A struggle with the system
Indeed, since the replication of Black Lives Matter protests across the UK last summer, it has been increasingly highlighted by activists and community organisers that this is a struggle against systematic racism, and that, for instance, black people are three times more likely to be Tasered than white people.
With this in mind, it made complete sense then for this appalling local incident, and all it evokes, to become a tangible focal point of fury for protesters who had come to stand in mass solidarity, in significant part, against the threat of a greater persecution of minorities and police brutality from oppressive state forces. From an incoming American state administration led by racists, bigots and reactionaries, with a President who has promised to unleash militarisation of the police and smeared the Black Lives Matter campaign as inciting police killings - a poisonous politics looming large across the world which will no doubt give assurance and political fuel to the UK’s own racists in government, the police and across society.
This international linkage of struggle, along with the identification of the violent oppression of black people and minorities with the ‘law enforcement’ and judicial systems, was also cemented in the minds of many protesting in Bristol last night by the enraged and utterly dynamic Black Lives Matter march of 1,000 Bristolians last July (which was launched in solidarity with US protests against police shootings). Assembling in the historically African-Caribbean neighbourhood of St Pauls right through the city centre; and was thought to be the largest march in a generation organised by members of the community.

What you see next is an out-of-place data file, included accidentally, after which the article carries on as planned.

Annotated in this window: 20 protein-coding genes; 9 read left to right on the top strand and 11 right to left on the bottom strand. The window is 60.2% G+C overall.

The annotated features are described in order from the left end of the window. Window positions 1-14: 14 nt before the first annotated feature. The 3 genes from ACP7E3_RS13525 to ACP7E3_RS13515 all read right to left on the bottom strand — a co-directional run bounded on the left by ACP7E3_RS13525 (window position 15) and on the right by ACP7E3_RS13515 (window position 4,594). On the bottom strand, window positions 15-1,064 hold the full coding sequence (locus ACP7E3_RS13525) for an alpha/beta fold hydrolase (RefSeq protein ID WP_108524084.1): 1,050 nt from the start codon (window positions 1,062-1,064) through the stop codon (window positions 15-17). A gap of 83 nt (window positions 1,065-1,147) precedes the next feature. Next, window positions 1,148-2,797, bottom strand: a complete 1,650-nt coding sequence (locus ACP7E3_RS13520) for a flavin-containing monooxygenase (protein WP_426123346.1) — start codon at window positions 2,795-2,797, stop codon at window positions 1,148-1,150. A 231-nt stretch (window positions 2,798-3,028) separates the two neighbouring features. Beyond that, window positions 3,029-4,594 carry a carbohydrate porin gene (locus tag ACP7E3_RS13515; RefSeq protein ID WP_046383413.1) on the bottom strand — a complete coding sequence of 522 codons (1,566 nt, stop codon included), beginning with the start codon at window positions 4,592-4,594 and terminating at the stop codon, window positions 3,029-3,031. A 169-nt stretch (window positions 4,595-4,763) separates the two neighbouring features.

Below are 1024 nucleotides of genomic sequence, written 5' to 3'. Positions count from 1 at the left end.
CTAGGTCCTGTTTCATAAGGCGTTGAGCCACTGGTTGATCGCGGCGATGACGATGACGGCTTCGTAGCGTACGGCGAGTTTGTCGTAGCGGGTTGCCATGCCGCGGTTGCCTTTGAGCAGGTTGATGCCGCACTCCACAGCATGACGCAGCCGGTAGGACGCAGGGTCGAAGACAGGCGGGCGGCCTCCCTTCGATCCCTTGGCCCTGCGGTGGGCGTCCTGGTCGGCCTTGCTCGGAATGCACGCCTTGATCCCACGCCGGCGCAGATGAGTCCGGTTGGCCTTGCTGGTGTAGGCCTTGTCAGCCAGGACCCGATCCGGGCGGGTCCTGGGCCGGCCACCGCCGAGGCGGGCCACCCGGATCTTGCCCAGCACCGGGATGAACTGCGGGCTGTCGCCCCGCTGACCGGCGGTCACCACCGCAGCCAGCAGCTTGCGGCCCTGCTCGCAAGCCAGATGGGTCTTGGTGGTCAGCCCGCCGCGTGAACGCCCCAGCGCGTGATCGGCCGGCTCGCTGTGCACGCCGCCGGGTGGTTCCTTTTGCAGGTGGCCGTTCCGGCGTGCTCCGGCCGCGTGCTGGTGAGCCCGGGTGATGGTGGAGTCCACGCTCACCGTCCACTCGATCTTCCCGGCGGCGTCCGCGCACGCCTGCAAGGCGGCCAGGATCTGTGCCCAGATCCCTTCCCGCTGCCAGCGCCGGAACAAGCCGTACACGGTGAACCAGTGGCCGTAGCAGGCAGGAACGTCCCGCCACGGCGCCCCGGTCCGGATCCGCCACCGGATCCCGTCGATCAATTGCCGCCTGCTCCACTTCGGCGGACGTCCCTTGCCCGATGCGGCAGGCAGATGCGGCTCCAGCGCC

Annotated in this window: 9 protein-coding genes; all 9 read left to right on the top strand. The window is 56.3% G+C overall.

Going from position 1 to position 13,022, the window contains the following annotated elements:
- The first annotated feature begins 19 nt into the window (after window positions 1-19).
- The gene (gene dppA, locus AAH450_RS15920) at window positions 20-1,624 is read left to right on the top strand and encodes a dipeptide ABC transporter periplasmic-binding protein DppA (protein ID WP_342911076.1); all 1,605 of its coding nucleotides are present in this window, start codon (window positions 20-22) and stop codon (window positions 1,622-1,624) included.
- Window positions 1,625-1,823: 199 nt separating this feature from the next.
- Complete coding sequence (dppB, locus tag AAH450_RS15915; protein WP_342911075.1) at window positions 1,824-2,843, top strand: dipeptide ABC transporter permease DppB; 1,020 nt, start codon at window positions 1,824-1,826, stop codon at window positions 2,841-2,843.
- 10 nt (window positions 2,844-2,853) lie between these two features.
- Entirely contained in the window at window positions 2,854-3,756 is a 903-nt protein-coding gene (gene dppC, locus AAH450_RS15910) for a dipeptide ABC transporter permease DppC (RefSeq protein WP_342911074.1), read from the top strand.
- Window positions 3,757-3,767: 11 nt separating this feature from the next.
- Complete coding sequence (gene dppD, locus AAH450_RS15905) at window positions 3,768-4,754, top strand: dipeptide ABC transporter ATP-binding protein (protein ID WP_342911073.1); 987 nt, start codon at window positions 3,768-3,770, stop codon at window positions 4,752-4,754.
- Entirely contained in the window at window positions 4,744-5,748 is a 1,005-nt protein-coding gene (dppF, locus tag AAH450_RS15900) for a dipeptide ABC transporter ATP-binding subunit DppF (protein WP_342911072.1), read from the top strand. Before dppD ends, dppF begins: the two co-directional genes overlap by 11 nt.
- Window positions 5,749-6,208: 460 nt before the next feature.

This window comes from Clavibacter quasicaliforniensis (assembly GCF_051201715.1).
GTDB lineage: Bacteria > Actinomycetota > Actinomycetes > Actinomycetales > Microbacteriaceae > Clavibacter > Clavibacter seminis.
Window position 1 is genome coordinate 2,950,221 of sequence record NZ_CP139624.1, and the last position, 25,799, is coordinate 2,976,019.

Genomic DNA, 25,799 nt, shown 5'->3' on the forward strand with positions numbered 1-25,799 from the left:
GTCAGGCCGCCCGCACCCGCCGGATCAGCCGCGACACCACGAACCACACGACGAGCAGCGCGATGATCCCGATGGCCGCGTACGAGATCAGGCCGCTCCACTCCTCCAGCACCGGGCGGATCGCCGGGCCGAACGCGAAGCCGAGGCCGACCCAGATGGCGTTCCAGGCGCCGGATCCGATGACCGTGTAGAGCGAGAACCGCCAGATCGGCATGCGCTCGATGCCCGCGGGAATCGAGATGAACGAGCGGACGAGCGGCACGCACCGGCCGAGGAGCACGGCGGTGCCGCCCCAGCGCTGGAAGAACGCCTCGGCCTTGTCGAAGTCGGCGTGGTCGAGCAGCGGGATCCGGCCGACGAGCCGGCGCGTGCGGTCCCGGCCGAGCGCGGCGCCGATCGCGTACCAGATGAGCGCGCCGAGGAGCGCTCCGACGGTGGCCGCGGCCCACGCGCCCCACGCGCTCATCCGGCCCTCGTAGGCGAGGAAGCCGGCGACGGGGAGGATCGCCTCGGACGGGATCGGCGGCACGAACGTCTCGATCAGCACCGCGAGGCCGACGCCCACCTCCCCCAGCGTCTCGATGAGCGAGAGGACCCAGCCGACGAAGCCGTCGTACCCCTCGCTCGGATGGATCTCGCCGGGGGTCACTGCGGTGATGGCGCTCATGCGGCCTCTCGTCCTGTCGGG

The passion, conviction, and sense of militancy of last night’s protest were a reminder of that incredible protest last summer - the likes of which many hope to see soon again on Bristol’s streets.
Indeed as the hundreds-strong crowd, toting placards from ‘No to Trump, No to war’ to ‘Pussy grabs back’, departed from the police station toward the harbourside, the striking chants of “Say it loud, say it clear: immigrants are welcome here” rang out along the central avenue, even as a towering effigy of Donald Trump burned from its grotesque head outwards, beautifully ablaze and greeted with uproarious cheers, as blazing fragments littered the foot-pounded road surface.